Well, I took a few days off, as you can see. Because, you know, writing a cricket blog for 20 minutes every morning is so bloody difficult that a hiatus is required at least every six weeks.
While I was away, 28,500 people saw England triumph over India at Lord’s, thanks in part to Jimmy Anderson’s 5-fer on the final Monday, which from what I have heard, seen, and read, was just a remarkable day for cricket in St. John’s Wood. People were queuing up as early as 2am to get a 20 pound fifth day ticket. The sun came out, Sachin batted, England won. What a day!
I feel so far removed from it, that it almost pains me. Last Thursday, when I woke up early to catch the first few balls of the test, it was the first time I had ever really felt a part of the sport. And even still, I feel separated from it, like I am unable to simply reach out and touch it, like I am with sport here in the states, and heck even like I am with Premiere League Football, as at least with the latter I am able to watch 90% of the matches. But watching it on a computer 5,000 miles away in a dark room in a small house in a quiet suburb, well….removed is the best word.
I think I feel a strong connection to Arsenal because I have been to Emirates for a match. I guess I simply need to get over and take in a world cricket match, at some point.
In the meantime, I am stuck with Willow-dot-tv. Which, unfortunately, is all of a sudden lacking. Their is a strange black bar on the bottom of the viewing box whenever the score bar is on (which is all the time, unless it is a replay or a wide shot), this shrinks the picture even more. And just looking through the FTP tells me I will not be able to watch the following series: Zimbabwe v Bangladesh, Sri Lanka v Australia, and India v England (in India), as the channel only has the rights to the HOME matches for South Africa, Australia, New Zealand, and England.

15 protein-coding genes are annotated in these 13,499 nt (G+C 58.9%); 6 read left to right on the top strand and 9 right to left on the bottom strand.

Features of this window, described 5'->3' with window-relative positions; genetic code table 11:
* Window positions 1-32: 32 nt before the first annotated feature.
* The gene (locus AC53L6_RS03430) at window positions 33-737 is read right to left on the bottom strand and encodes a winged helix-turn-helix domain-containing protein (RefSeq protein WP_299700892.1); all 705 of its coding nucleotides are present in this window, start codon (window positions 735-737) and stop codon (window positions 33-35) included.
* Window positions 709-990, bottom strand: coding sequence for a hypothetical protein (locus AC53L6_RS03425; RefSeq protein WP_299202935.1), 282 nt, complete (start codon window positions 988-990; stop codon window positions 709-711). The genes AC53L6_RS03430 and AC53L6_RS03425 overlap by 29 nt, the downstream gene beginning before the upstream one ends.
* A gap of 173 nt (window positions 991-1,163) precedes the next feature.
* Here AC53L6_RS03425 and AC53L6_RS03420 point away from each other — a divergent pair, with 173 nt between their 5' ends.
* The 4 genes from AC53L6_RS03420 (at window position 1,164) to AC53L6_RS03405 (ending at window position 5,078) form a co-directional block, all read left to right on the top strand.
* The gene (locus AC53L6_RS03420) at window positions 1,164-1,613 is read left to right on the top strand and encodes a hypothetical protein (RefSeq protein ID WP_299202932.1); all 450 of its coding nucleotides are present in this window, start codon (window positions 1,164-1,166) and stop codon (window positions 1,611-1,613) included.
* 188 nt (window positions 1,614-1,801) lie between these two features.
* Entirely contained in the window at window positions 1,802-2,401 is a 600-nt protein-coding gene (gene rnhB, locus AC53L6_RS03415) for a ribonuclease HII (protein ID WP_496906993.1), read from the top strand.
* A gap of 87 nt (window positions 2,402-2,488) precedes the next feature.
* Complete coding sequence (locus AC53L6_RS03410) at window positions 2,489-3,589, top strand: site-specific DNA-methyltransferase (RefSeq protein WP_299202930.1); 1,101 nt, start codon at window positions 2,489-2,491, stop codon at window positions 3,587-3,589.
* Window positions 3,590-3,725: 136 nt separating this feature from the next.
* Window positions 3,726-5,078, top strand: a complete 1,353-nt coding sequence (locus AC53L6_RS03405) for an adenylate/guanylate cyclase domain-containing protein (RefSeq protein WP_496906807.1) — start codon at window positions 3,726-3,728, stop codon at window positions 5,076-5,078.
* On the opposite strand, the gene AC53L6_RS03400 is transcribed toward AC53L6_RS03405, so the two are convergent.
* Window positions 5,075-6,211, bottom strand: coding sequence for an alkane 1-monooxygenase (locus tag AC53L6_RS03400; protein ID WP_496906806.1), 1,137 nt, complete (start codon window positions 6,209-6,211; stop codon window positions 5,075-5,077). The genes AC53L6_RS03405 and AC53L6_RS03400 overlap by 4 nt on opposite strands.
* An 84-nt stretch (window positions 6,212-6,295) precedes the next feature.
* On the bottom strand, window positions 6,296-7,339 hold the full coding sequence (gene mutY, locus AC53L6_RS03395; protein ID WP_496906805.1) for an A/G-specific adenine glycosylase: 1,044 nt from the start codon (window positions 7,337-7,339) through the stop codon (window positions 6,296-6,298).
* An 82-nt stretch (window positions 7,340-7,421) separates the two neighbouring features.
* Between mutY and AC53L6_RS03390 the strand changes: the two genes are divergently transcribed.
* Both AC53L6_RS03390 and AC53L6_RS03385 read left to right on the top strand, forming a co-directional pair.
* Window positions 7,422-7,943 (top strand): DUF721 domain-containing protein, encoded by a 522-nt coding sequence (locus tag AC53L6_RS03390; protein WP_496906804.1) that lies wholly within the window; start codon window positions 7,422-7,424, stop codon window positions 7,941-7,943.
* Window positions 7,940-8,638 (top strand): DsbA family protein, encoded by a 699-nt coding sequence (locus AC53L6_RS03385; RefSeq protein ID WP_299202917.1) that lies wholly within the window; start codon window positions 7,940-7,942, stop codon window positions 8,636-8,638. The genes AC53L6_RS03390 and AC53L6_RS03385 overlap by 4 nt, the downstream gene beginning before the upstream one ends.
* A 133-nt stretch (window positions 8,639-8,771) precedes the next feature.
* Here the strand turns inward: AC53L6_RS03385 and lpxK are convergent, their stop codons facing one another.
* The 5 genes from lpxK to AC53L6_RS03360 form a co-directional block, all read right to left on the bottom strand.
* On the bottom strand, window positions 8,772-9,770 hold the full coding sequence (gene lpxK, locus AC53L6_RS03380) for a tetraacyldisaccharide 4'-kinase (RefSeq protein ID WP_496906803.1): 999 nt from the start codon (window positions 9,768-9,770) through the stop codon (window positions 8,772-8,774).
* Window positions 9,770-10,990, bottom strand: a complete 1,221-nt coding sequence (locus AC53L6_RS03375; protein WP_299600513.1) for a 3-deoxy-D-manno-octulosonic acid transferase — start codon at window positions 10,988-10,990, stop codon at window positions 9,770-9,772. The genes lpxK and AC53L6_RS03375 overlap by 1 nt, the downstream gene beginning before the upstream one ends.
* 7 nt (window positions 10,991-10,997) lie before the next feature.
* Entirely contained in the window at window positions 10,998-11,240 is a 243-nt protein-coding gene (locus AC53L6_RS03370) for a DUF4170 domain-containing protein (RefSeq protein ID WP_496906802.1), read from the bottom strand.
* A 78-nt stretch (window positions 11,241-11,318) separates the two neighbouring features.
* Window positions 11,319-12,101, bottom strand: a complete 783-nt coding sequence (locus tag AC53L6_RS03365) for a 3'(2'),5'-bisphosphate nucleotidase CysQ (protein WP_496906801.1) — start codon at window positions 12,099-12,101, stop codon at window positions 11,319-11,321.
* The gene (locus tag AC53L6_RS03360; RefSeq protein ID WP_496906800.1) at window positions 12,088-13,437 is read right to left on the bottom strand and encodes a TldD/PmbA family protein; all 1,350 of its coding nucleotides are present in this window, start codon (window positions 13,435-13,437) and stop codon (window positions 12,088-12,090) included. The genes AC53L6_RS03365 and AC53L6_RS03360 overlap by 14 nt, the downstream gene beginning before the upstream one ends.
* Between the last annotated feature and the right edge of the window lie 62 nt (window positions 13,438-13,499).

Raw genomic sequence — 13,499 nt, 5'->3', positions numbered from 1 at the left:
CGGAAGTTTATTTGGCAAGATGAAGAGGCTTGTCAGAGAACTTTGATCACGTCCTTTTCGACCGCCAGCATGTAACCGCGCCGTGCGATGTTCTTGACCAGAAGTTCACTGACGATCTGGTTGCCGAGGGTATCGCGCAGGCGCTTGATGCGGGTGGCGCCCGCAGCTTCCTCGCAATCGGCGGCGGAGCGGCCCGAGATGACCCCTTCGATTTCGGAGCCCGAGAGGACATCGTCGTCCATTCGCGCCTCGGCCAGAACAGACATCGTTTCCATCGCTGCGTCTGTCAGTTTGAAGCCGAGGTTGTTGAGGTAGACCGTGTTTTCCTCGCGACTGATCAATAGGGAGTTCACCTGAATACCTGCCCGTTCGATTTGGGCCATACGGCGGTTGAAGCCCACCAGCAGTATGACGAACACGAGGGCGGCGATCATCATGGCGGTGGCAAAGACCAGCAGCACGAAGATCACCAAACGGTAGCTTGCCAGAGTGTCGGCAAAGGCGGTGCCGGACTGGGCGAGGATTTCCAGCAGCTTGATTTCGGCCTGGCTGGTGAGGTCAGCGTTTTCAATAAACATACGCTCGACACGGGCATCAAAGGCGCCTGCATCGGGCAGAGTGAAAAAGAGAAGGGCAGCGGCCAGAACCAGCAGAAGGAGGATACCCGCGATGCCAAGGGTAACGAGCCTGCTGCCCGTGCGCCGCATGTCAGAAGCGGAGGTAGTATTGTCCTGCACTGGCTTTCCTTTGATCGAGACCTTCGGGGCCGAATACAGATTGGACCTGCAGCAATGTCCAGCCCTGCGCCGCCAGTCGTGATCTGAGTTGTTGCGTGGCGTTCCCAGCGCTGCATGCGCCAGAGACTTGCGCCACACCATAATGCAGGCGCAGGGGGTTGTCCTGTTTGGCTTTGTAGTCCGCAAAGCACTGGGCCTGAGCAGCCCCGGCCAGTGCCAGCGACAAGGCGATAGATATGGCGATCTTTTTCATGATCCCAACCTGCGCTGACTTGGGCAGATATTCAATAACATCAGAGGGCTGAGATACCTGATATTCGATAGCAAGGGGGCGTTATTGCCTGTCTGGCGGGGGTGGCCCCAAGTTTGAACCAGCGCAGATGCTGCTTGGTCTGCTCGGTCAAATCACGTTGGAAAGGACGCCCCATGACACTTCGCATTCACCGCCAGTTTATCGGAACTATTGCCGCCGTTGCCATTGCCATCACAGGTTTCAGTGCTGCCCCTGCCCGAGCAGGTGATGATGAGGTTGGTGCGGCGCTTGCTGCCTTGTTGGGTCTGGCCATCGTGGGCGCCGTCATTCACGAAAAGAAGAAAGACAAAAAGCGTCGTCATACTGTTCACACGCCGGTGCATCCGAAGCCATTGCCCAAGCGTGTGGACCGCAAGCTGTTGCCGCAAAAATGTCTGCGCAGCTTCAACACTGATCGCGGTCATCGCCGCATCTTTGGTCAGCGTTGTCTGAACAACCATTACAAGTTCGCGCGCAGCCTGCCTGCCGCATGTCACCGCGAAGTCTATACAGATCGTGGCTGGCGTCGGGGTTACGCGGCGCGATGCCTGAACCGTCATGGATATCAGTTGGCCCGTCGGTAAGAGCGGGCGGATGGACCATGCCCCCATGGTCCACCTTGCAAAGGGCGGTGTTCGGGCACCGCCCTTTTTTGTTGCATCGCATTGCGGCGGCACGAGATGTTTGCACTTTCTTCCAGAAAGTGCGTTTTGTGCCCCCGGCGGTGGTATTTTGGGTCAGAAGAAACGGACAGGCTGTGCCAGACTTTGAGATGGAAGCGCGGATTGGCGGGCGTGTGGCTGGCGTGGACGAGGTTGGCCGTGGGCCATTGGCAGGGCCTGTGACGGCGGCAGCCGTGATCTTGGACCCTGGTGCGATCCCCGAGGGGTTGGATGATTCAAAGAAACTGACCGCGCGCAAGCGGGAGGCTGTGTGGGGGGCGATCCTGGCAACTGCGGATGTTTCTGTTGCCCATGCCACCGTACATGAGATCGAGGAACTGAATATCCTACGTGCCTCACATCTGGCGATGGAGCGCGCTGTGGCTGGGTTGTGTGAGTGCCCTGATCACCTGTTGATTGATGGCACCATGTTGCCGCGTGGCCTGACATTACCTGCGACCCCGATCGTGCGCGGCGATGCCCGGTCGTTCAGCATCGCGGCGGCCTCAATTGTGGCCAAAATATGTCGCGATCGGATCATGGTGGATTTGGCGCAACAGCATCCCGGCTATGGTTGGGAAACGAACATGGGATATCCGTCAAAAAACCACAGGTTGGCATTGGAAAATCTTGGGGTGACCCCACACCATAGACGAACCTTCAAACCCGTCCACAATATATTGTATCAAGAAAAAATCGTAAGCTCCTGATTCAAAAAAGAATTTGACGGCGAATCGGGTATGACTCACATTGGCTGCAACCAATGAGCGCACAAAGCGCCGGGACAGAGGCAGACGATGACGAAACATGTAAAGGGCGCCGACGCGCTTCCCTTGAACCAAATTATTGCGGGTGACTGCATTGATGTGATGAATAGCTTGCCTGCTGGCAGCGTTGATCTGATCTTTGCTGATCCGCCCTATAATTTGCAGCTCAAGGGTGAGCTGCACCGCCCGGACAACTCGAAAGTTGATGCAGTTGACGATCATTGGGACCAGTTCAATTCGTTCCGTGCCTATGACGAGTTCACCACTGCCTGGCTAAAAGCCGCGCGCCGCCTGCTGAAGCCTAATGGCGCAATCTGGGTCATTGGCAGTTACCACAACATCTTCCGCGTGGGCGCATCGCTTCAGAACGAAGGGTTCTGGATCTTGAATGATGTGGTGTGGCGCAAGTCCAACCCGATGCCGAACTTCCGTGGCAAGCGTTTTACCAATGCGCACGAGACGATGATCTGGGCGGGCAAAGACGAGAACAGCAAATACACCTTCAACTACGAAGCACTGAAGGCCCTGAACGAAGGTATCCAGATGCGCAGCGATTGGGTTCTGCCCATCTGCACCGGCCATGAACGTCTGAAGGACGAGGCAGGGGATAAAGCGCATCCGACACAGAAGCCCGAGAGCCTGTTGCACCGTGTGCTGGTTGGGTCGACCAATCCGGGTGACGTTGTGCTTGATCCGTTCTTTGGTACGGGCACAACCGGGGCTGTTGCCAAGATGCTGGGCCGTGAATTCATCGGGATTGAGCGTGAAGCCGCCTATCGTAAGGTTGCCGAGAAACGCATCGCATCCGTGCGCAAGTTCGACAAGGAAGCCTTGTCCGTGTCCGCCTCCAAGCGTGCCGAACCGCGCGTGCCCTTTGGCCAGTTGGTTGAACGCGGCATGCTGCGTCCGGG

A friend of mine likes to talk about the fact that Americans are in a true golden age of football/soccer viewing. Thousands of games a year from tournaments around the globe: all live, all in HD, all on easily accessible and inexpensive networks. This is a 100 times better than it was just 10 years ago, and is even better than people in England have it NOW. So, considering the rebirth of cricket (test match fever is real and happening right now), I am hoping a similar renaissance will happen with world cricket. At the very least, I would like to be able to watch live matches from India. In HD.
Anyway, lots to shake out of the first test before Trent Bridge starts on Friday. The quick turnaround, the white-washed DRS demanded by the BCCI, India’s injuries, and England’s brilliance. A proper preview tomorrow. No recap of the first test, as everything that can be said has been said already. But to sum up the general feeling: 2,000 more just like that one, boys.